A twig crunched behind Tallharas and he froze. Not more monkeys, he thought. Soon, he discovered that it was not.
“Do your people always speak to monkeys?” a voice asked.
Tallharas whirled around at the sound of the voice. Before him stood a… well, he wasn’t really sure what it was. He had never seen anything like it.
“My name is Laslin, and I am and elf.”
Tallharas did not know what to say. “Excuse me, did you say, elf?”
“So you are a race of people that speak to monkeys and are hard of hearing?” the being asked.
“My people do not speak to monkeys, and we are not… what do you want from me?” he asked, flustered.
“I was simply wandering through the forest, looking for a meal, as I often do in the early morning. I happened upon the strange sight of a mortal speaking to a monkey, and thought I would stop to take in the spectacle. The question is, what are you doing here?”
Tallharas shook his head. He had never imagined that an elf would be so ugly. Back in Cerus it was common to believe that all magic creatures were beautiful. Even Naomyn, with all of her atrocious behavior was a sight out of a dream. This creature had black, leathery skin and red eyes. He wore leather armor that looked uncomfortable and hot. He stood at least a foot taller than Tallharas and every inch of him looked scarred and weather-beaten. A ring pierced his nose right between his oddly elongated nostrils and two sharp teeth gave him a frightening overbite. One of his eyes was obviously smaller than the other.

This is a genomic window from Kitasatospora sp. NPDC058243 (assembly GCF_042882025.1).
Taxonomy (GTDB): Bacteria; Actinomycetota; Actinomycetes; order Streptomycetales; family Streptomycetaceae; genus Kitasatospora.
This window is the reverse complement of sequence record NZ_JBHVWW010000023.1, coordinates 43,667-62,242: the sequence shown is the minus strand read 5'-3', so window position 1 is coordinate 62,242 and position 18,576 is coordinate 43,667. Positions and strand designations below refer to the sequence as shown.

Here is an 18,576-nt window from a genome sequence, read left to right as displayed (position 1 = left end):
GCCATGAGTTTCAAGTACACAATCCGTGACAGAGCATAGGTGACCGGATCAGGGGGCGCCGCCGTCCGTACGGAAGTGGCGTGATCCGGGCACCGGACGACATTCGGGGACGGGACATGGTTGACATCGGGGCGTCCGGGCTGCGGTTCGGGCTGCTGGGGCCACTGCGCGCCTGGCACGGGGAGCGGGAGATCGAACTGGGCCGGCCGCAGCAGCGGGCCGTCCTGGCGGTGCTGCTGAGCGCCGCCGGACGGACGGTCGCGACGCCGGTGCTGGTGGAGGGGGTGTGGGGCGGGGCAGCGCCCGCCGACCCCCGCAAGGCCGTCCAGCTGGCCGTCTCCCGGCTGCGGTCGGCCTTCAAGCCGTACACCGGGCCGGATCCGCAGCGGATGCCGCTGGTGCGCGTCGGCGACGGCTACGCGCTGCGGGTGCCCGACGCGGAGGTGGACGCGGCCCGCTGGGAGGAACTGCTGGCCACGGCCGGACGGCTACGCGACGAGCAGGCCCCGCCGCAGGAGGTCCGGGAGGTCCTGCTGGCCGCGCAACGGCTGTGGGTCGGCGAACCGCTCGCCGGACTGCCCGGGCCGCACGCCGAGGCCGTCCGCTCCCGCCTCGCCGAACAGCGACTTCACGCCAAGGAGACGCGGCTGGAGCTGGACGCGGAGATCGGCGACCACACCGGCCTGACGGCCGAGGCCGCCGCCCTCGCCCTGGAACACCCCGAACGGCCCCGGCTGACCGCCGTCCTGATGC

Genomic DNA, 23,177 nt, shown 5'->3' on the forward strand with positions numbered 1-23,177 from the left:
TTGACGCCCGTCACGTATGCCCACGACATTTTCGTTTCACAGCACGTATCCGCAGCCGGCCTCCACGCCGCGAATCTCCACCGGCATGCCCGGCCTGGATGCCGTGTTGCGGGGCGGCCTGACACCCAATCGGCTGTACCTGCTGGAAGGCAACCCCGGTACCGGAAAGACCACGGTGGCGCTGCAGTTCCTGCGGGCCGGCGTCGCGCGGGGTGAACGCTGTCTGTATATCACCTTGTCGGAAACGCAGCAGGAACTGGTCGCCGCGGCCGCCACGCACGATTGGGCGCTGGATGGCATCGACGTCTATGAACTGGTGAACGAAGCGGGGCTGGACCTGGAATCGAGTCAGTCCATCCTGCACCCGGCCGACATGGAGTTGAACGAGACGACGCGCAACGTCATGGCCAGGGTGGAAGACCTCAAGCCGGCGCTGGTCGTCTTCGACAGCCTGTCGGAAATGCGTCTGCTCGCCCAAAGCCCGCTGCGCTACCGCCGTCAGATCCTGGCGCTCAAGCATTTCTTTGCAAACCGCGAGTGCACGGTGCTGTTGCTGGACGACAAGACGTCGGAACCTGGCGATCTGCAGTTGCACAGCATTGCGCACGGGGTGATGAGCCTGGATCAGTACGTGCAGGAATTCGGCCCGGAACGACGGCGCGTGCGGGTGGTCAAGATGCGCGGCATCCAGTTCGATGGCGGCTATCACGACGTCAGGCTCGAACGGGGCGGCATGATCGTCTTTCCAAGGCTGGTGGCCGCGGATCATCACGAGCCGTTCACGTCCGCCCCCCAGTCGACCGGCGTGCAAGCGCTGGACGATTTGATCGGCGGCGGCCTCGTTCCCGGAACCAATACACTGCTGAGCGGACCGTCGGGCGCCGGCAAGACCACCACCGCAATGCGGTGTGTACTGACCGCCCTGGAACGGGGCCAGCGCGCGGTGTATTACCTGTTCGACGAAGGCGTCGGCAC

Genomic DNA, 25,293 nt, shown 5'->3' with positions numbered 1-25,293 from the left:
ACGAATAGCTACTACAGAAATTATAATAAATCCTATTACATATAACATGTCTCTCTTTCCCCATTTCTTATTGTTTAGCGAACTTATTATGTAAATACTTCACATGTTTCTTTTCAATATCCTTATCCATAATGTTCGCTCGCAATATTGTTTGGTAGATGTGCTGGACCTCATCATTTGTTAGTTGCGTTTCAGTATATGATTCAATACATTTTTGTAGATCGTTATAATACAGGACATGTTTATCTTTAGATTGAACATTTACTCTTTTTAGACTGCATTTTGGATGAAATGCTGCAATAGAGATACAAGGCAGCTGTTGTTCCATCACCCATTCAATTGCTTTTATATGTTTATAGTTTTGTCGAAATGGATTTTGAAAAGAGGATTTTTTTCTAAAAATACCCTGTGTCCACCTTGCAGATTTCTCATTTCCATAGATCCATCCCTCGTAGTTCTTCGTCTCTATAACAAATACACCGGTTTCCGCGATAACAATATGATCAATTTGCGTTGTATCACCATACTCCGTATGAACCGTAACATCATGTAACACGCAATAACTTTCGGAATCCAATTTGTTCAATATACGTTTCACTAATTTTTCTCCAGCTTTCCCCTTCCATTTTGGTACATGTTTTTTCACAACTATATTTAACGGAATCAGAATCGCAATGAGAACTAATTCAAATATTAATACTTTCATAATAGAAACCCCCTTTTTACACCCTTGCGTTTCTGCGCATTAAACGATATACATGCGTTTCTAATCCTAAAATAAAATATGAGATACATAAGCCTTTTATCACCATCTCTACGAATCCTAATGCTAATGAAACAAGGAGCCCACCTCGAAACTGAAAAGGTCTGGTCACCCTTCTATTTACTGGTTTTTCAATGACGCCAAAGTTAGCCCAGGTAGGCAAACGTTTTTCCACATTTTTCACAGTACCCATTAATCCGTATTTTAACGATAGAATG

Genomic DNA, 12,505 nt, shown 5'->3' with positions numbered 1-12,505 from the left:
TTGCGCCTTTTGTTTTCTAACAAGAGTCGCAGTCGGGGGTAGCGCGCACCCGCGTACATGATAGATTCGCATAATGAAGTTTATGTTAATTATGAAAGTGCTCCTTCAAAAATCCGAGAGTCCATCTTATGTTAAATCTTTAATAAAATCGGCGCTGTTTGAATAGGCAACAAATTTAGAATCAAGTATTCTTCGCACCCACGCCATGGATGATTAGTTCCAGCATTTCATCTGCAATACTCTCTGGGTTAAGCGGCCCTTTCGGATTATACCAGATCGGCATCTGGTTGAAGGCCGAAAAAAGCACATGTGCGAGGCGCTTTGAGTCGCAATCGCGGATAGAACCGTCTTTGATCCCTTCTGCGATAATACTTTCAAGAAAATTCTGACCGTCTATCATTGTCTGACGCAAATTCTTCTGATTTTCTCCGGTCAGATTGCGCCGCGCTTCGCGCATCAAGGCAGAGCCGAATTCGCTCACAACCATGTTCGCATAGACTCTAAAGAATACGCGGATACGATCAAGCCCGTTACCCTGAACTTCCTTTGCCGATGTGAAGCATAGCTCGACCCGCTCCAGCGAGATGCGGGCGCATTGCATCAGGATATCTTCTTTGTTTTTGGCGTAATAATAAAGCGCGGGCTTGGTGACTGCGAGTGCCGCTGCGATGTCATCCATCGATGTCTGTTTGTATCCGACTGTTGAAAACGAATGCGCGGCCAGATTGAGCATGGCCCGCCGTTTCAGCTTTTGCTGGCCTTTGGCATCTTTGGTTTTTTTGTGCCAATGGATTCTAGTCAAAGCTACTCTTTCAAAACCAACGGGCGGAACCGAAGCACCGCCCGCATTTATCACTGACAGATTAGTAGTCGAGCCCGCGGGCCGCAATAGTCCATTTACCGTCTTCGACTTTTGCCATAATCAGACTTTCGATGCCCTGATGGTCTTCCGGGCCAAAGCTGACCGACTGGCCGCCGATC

Tallharas decided that he might as well tell the truth. “Honestly, I have no idea what I am doing here. I was out chopping wood for my grandmother. I saw something strange and I approached it. After that I found myself in a dark cavern, with a rather ill tempered Crogan. That is all I know. I have spent the last few minutes being accosted by a monkey and trying to convince myself that there must be a way back to my home from here.”
Laslin looked overhead as if he were checking the weather. “I do not mean to frighten you, but I doubt that you will be finding a way back to your home any time soon. I myself, have been here for most of a season, and I am only beginning to learn how difficult a return home would be.”
A shiver ran down Tallharas’ spine. “You do not live here?”
The elf shrugged. “I guess you could say that I do now, but I didn’t, no. I was from a land about as different from this as one could imagine. My home was Sinoah, in the Five Kingdoms.”
“How did you get here? Did you see the swirling mist as well?”
Laslin propped his foot up on a stump and began to clean his fingernails with the tip of his knife. “I never saw a mist, or a light, or anything. I went to sleep one night, beside my parents and my sister, and I woke here, not too far from where we are now.”